As promised in my last post, the topic for this article will continue the discussion on using GENESYS to develop your specification in a truly model-based fashion. In the last post, I started with a description of the standard GENESYS spec template, the sections included in it, and began a more detailed look at each section. In this post, we will continue that detailed look at more sections in our GENESYS generated specification. Understanding the relationships and attributes that are used to build a specification is such important and fundamental knowledge for doing good MBSE.
In my last post I left off with describing the functional capability section of the specification. A specification is all about specifying the needs of the procuring organization, therefore the capability section of a specification is probably one of the most important sections in the specification. Yet often it’s overlooked or downplayed, so before we move on – don’t do that! Realize how important the capability, or functional section of the specification is. Realize how the functional requirement statements should flow from your functional model, how they should flow in lock step with your behavioral flows modeled in GENESYS. If you take away anything from this series of posts, realize that there is a better way to develop your specifications, a truly model based approach!
Alright, to get down to the purpose of this post, let’s explore the next couple of sections that come after the functional capability section. After the functional requirements comes the external interface portion of the specification. This section looks at your systems links and creates sections that correspond to each interface between your system component (remember specs are written to specify the procurement of a component), and other external systems.
The external interface section will pull the interface diagrams that encapsulate the component your specification is reporting and place them in the report. It then goes on to build a table view that depicts which links connect to which components. After the interface table, it will go through your model and output the descriptions of your links, reporting on any requirements that are specifying your link. So, be sure to fill in your descriptions!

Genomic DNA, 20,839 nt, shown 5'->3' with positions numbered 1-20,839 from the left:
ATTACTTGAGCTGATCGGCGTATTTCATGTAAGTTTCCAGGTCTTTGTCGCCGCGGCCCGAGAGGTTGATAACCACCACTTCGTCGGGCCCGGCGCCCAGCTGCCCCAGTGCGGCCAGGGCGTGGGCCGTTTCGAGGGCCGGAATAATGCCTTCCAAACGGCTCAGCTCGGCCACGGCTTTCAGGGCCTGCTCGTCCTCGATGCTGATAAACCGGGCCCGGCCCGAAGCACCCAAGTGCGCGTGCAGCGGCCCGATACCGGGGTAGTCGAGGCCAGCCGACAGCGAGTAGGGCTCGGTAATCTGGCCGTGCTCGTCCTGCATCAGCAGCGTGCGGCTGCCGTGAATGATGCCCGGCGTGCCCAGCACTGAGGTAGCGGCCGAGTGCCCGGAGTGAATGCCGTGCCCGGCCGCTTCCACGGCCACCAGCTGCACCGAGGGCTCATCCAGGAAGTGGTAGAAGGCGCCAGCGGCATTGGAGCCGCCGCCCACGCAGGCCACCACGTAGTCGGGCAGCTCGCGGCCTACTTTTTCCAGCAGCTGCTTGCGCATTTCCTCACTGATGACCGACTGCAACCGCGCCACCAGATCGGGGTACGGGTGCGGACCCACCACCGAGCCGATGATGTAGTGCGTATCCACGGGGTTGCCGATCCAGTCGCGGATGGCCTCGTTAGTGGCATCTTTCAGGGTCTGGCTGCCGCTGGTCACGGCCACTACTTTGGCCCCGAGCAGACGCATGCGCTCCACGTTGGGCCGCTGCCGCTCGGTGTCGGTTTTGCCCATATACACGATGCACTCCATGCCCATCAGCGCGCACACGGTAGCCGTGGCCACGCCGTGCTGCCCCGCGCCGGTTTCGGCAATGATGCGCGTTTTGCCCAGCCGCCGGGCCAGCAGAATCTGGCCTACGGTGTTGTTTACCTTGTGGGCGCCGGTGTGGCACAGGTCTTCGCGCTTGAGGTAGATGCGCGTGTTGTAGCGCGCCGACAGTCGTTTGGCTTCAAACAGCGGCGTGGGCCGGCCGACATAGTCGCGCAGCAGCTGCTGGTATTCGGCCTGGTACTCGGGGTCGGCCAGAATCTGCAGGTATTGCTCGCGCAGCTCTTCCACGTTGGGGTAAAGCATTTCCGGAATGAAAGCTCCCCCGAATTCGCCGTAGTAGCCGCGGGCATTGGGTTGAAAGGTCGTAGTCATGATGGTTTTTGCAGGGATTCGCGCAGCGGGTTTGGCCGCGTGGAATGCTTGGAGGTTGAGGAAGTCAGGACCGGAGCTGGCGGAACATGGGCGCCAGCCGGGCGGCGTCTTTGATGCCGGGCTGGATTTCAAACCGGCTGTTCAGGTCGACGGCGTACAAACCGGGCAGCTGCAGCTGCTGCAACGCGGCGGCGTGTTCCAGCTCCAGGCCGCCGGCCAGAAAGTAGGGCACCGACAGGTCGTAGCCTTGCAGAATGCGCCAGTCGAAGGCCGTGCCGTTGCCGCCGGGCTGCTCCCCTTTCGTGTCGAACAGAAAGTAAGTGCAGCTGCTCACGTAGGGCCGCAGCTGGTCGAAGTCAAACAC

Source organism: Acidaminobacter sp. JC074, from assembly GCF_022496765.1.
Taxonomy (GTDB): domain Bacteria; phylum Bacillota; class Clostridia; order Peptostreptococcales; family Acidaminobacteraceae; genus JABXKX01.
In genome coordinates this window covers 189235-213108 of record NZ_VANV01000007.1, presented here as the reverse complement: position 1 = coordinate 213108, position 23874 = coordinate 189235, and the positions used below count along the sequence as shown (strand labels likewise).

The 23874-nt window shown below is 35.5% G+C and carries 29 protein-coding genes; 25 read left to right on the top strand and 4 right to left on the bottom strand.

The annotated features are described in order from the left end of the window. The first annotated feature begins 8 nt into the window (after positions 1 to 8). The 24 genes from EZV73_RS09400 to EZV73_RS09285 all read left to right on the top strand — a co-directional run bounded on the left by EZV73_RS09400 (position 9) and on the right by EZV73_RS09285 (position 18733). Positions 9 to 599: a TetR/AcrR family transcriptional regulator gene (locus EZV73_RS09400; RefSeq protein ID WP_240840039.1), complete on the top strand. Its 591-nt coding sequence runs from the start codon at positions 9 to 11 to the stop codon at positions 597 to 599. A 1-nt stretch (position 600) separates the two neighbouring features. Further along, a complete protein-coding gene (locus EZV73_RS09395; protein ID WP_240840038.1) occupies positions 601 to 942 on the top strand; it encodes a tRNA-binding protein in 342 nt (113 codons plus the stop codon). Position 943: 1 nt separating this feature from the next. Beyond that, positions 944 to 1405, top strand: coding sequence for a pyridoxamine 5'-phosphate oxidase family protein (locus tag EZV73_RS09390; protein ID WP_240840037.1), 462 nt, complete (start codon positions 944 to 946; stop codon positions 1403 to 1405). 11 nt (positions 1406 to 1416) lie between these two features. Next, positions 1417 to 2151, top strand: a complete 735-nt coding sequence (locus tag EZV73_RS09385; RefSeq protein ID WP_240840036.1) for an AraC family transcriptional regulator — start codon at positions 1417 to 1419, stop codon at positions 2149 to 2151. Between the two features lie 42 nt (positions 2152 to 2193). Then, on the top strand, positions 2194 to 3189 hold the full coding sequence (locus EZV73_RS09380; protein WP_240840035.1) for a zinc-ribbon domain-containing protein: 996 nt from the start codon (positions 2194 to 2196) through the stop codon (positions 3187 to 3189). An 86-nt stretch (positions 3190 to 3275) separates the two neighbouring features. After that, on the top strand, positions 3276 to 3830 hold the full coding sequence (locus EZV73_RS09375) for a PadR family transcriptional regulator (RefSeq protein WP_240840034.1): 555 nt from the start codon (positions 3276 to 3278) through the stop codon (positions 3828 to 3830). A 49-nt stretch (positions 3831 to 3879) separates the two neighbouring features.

Finally, for each link the report is processing in the external interface section, the specification report will build a table of the items that are being transferred by the external links. This table will show the name, number, description (fill them in!) and other attributes of the Item. This repeats for every link that’s connected between the specification’s component and external components.
After the external interface section, the specification moves on to outputting internal interface information. I’d like to point out that for some organizations this section can be somewhat controversial, as there is definitely some overlap over what can go here in the system specification, and what belongs in an Interface Requirements Document (IRD). If your organization prefers to put this information into a separate IRD document, then by all means this section can be removed from your specification. If the choice is made not to output this section, keep the Section title in the specification. This will aid in keeping the flow of the sections aligned with the template. In that case, simply mark the section N/A.
The internal interface follows the same pattern as the external interface section. The report looks at interfaces between components that are children of the reported-on component. Once those interfaces are found, their descriptions and any requirements linked to the interface are output. Next, a table of the internal interfaces, links and their interfacing components is output.